Opening doors for new farmers
By Tara Austen Weaver, guest contributor
This article was originally published in July 2020
A farm “incubator” in the Skagit Valley cultivates a diverse new generation of farmers
The Skagit Valley encompasses some of the richest—and most endangered—farmland in western Washington. Its green fields remain under pressure from growing population centers, sought after for residential and business development, yet needed for food and seed production. The region’s steep land prices make it a particularly vivid example of a problem seen throughout America: An aging workforce of farmers is ready to retire, but the industry’s rising startup costs for property and equipment, along with its considerable risks and slim profit margins, price out potential newcomers.
With Viva Farms, a farm incubator founded in 2009 on a plot of rented land, Skagit is also home to a promising attempt to address this problem—a standout among a growing number of such farm incubators nationwide. The nonprofit allows aspiring farmers to grow their skills before growing their business, by training them and providing them with low-cost access to land, equipment and other needs. With a focus on bilingual education and outreach, Viva seeks to strengthen and diversify the farm community, to allow access to those who would not otherwise gain entry. With the average age of a farmer in the U.S. now 58 and rising, such incubators are an attempt to answer the question: Who will grow our food?
The Viva program begins with an eight-month training in sustainable agriculture, integrating organic principles. “Students who are interested go through a full growing cycle and see if they really like it,” explains Rob Smith, Viva’s director of programs and operations. “People have an idea of farming and they want to work outside, but the reality is also marketing and distributing and this gives them the opportunity to experience it all in a low-stakes way.”
Some of Viva’s participants have worked in agriculture before, others come with an academic background or looking for a career change. The program’s curriculum, which can be taken for credit through Skagit Valley College and Seattle Central College, covers both organic growing and the business side of farming—establishing as a legal entity, fulfilling regulations, filing paperwork. This is farming in practice, not just in theory.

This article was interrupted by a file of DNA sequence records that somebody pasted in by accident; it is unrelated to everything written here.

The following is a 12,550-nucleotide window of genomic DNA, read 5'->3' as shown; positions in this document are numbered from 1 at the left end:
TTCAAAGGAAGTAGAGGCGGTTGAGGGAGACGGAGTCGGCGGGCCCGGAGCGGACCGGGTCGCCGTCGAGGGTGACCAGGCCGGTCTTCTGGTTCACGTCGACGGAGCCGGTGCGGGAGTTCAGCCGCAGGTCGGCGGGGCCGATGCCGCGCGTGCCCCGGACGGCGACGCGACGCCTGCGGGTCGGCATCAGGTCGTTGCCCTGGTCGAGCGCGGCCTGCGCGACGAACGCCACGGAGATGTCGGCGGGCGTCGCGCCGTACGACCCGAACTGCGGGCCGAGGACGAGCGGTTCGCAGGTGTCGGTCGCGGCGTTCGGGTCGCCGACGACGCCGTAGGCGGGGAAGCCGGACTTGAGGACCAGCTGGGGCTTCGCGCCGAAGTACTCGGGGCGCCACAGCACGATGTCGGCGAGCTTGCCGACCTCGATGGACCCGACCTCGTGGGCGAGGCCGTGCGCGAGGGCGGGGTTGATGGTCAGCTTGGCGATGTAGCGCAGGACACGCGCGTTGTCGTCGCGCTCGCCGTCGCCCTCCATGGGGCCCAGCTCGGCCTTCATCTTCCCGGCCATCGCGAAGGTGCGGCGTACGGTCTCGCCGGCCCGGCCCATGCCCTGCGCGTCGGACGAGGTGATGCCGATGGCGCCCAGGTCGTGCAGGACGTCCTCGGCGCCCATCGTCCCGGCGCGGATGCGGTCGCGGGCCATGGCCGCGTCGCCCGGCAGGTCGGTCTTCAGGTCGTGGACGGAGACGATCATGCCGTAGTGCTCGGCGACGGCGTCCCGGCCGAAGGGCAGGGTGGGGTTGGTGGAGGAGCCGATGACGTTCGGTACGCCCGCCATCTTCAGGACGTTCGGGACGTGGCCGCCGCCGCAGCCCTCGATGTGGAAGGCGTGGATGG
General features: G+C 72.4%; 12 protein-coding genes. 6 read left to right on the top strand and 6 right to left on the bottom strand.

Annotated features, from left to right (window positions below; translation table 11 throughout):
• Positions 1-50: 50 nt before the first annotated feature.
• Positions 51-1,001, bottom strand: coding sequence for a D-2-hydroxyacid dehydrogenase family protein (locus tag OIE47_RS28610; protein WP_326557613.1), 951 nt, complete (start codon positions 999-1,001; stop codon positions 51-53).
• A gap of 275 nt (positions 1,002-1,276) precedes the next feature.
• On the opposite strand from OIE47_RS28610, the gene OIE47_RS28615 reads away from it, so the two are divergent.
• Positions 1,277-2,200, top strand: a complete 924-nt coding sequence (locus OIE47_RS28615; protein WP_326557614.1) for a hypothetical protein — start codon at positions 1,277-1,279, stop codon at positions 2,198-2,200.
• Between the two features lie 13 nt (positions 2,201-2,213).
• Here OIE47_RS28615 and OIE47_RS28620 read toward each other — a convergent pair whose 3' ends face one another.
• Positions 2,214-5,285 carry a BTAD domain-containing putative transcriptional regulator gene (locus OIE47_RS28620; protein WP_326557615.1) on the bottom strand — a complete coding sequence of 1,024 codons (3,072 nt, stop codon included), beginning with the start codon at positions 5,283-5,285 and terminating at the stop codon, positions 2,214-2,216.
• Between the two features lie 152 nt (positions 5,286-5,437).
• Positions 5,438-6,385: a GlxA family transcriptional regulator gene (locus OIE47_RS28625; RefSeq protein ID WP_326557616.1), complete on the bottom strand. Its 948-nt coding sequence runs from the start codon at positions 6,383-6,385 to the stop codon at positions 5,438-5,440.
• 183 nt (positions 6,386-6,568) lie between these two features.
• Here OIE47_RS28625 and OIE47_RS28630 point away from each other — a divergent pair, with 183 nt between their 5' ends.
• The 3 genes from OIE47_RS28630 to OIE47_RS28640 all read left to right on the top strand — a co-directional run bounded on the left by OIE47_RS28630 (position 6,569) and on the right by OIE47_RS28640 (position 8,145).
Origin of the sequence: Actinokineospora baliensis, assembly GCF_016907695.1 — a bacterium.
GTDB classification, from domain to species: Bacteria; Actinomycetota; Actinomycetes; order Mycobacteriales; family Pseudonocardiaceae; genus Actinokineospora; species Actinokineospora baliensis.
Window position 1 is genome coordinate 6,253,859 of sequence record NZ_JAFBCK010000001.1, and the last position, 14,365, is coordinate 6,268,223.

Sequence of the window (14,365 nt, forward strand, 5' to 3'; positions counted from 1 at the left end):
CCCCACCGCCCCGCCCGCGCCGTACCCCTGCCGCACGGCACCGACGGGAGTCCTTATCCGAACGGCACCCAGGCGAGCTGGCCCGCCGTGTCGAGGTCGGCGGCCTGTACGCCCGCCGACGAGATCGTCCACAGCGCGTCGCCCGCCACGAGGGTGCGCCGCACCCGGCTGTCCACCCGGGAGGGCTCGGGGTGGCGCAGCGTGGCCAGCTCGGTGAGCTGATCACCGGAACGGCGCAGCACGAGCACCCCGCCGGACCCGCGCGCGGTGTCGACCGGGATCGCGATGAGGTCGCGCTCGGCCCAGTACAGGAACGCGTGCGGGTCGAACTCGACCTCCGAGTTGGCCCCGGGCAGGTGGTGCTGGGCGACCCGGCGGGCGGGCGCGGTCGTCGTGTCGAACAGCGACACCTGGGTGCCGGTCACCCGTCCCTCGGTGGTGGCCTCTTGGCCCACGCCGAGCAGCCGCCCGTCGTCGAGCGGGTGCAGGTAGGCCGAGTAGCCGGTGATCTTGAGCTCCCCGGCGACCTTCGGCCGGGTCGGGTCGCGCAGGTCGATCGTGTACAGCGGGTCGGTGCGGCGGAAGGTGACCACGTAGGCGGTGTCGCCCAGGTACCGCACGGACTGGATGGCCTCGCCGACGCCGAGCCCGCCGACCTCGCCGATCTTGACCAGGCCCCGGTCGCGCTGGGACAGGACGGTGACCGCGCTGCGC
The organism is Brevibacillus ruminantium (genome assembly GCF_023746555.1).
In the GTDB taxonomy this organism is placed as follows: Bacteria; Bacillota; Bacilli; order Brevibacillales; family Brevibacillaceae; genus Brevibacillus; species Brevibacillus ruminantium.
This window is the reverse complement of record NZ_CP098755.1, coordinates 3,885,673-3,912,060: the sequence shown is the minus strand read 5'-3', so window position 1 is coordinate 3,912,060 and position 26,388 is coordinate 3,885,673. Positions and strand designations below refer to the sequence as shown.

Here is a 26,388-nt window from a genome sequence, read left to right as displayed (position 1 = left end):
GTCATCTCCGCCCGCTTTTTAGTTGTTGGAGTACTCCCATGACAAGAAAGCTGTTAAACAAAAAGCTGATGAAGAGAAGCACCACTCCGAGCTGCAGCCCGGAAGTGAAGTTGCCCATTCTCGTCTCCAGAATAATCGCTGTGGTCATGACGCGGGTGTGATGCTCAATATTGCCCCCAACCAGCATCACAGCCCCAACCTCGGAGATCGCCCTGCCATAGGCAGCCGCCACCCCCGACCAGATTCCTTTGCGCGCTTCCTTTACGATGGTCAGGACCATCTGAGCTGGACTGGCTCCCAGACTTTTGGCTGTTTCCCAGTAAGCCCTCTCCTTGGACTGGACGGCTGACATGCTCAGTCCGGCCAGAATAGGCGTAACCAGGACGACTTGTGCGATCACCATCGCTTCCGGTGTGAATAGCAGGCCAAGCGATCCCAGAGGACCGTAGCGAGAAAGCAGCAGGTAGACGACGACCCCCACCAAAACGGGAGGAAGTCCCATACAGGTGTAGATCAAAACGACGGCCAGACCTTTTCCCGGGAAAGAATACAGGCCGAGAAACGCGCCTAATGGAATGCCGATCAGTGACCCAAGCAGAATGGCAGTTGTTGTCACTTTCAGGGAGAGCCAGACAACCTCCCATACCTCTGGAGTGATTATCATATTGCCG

“Having a land-based program where people are able to be on the farm working with their hands and learning about compliance means that students can make a much more informed decision about whether or not they want to start a business,” explains Smith. The group of students are given a half acre to plant and tend, with the responsibility of selling what they produce.
“Some people decide they like it and want to continue,” says Smith, “and some don’t—and that’s a success, too. About half of our participants continue, and some decide to start other food-based businesses.”
One of the farms that was established through the Viva program is Farias Farm, run by brothers Juan, Francisco and Sergio Farias. The family hails from Michoacan, Mexico, rooted in agriculture for generations. Sergio has managed an organic farm for 20 years, while Francisco works at a dairy farm. Youngest brother Juan started farm work as a teenager, continuing in the summers while earning a degree at Western Washington University.
“My brothers know quite a bit about farming practices and techniques,” says Juan Farias, “but there’s a transition to being in charge and planning and making decisions.” Even experienced farmworkers have not had to grapple with the larger picture. “At Viva, they go through everything with you,” explains Farias. “What sort of partnership do you want—are you an LLC? There’s a mind shift between just doing the work and thinking about everything.”
It’s not enough to be able to grow excellent fruit and vegetables; you also need to identify markets and secure distribution—learn to clean and pack your produce successfully and to invoice as well. Viva focuses on five areas crucial to the success of new farmers: agricultural knowledge, access to land, equipment and infrastructure, startup capital, and support in marketing and distribution. The program provides as much assistance and education as possible.